Acts 2: 1-13 – Festival of Pentecost, May 23/24, 2015
Washington Memorial Chapel, Valley Forge, PA – The Rev. Roy Almquist
In the last days it will be, God declares,
that I will pour out my Spirit upon all flesh,
and your sons and your daughters shall prophesy,
and your young men shall see visions,
and your old men shall dream dreams. (Acts 2:16-18, NRSV)
Today we observe the Festival of Pentecost, the third great commemoration of the Church year. Pentecost reminds us that we have been called to be a fellowship of sacred dreamers. We live in this world but with a special vision that prevents us from being completely of this world.
We are not a people who claim that we have a special relationship with God or an extraordinary access to God … we are not special in and of ourselves.
We know that what makes us special is that through our baptism we are joined to a unique community of faith that exists for the primary purpose of sharing God’s love with a confused and troubled world.
The story the Evangelist Luke tells us of the First Pentecost, we have heard many times. We know that the disciples were locked away in that Upper Room, still fearful and uncertain. Suddenly, Luke tells us that a mighty wind howled, disrupting their meditation. Then he tells us that tongues of fire descended upon all of Jesus’ followers, a symbolic refining of their hearts. Finally, we are told that these uneducated people received the ability to speak in a variety of languages, communicating with the vast numbers of visitors who were in Jerusalem.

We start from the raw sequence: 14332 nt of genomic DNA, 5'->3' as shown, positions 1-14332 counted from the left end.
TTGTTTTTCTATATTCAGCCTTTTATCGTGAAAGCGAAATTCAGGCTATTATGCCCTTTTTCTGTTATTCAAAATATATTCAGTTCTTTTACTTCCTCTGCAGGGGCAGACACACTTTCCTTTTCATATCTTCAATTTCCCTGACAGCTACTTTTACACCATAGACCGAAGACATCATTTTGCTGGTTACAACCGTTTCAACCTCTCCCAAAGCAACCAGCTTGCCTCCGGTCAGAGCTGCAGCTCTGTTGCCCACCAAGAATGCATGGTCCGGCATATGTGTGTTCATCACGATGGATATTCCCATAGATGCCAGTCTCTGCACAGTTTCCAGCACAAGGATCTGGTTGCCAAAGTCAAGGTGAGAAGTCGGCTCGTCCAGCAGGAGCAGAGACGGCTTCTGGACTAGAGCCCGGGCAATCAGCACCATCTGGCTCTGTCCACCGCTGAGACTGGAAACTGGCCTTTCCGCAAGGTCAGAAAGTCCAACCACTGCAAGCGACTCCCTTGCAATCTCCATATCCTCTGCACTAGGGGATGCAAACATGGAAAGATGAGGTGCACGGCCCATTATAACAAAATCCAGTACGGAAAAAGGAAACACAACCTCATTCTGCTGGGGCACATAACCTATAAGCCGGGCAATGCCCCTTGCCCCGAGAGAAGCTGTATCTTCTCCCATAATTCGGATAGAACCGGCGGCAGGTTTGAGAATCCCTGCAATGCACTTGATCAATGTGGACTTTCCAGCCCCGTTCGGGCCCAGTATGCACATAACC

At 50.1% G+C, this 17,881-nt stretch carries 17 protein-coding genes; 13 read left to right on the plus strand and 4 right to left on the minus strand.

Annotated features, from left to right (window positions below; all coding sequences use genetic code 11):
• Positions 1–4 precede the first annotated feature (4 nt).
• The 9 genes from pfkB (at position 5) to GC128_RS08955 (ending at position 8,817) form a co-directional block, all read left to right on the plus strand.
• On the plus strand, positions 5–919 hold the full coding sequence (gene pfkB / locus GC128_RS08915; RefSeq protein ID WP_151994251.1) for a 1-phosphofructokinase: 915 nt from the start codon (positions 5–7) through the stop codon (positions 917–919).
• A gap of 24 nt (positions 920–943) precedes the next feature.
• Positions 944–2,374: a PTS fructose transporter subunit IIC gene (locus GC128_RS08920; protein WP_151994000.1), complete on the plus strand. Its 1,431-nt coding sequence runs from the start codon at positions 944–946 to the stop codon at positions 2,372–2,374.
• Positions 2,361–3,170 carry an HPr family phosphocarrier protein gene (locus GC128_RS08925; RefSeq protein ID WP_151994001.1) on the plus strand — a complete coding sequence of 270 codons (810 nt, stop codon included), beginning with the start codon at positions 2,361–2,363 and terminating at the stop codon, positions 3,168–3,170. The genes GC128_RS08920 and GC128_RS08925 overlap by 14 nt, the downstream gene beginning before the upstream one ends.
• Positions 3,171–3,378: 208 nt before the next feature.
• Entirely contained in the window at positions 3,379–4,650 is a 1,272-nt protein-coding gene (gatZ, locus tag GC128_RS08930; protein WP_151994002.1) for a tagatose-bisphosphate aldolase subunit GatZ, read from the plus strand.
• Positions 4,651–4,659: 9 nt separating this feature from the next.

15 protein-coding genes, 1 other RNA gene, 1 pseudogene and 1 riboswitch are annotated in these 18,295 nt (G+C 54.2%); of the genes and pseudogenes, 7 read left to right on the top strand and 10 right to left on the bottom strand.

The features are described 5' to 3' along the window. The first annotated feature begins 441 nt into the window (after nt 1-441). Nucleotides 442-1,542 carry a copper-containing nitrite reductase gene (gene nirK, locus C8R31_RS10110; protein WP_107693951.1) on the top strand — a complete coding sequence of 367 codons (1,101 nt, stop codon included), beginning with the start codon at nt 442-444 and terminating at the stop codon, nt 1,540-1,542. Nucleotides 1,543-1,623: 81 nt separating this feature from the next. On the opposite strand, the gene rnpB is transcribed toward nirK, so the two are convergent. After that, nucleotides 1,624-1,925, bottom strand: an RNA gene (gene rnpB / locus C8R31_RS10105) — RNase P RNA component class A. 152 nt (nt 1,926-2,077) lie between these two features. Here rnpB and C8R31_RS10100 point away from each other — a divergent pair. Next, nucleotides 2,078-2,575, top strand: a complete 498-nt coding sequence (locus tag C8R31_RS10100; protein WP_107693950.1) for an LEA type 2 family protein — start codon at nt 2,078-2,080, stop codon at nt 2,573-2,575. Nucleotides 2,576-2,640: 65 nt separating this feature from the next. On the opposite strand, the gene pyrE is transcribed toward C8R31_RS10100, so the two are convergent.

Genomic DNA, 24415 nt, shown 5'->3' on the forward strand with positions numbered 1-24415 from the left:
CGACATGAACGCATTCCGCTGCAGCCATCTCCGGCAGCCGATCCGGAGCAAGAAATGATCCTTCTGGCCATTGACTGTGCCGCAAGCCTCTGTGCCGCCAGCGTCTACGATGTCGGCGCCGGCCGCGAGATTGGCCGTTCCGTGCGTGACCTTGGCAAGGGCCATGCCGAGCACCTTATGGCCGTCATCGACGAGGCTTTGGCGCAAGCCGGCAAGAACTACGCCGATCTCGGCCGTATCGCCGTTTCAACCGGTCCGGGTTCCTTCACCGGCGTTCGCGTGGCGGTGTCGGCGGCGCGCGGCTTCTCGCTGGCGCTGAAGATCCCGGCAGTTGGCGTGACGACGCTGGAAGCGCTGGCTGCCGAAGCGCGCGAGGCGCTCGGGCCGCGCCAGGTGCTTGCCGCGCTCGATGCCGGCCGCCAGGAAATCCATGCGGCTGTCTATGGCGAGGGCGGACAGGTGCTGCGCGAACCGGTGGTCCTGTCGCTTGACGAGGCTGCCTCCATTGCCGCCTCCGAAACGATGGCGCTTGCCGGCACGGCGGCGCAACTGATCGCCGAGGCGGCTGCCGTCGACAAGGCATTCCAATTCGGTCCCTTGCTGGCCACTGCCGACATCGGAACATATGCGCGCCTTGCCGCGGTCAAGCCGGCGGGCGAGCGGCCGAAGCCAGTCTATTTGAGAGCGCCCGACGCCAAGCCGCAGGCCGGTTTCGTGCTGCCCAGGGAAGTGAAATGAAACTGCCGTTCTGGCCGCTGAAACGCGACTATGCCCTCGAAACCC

In many ways the events of Pentecost stagger the mind and cannot be easily explained. Nevertheless, the Church has found strength and purpose from this narrative which relates how these early converts formed the Jerusalem Church and began a movement that has traversed the world.
Once the telling of these stories electrified people and compelled faith. Today many have trouble believing these stories, and they find little comfort or inspiration in their recitation.
The great heartbreak for me in 2015 is the realization that many of our children and grandchildren, young men and young women who have grown up in our congregation … appear to have lost their way and any sense of connection with Christian community. They have wandered off to see where demons dwell and many have not found their way back to the fellowship of believers in Jesus Christ.